How to work with color and a blue light filter

A big tool in a small package | Written by Adam

In some parts of the world, the winter months mean darkness for the better part of a 24-hour period. In December there might only be a few hours of sunlight, and by 4 PM it is completely dark. As a designer working in this environment, I grow increasingly frustrated by looking at a bright and cold screen. My eyes never seem to fully adjust, and I find myself drawn towards using Night Shift to make the screen’s temperature more bearable. Doing that however, makes working with color pretty impossible.

A comparison of colors with Night Shift on and off

There is a little tool that is always open on my computer. It ships with macOS and is so useful. I’m amazed more people don’t talk about it. The Digital Color Meter is a handy little application for telling you exactly what color something is, regardless of your screen’s temperature settings. This has allowed me to be able to turn on Night Shift and still be able to verify what color something actually is.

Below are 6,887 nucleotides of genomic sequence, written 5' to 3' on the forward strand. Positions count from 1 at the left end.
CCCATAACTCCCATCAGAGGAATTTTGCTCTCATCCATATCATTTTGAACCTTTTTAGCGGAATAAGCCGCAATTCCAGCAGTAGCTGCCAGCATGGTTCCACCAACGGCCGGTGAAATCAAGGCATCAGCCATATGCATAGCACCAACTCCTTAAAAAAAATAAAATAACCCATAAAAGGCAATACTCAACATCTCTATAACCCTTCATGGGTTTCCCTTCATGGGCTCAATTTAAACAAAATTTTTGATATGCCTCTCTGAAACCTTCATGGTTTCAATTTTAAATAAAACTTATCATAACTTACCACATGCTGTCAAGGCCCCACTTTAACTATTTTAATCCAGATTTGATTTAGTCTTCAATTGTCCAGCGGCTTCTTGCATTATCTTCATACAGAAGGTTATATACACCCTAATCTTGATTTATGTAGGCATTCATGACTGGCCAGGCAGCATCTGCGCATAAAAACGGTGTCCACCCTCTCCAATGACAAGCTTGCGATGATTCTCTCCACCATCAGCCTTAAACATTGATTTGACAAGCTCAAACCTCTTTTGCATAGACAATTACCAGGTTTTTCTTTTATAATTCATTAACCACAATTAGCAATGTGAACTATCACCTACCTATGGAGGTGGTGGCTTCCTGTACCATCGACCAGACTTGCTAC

Digital color meter

On top of that, this tool is really great when reviewing other designs or checking out others’ work for inspiration. Grabbing color is as easy as ⇧ + ⌘ + c for the basic hex or ⌥ + ⌘ + c to copy an image of the color. This can be great for collecting a mood board or building out a color scheme to quickly share.

Example of a color palette

Overall this is a powerful app in an incredibly small package that has so many uses. If you find yourself struggling to work with color because of a poor quality monitor, lighting setup, or while using a blue light filter, try using the Digital Color Meter. For me, it is one app that is always open on my Mac.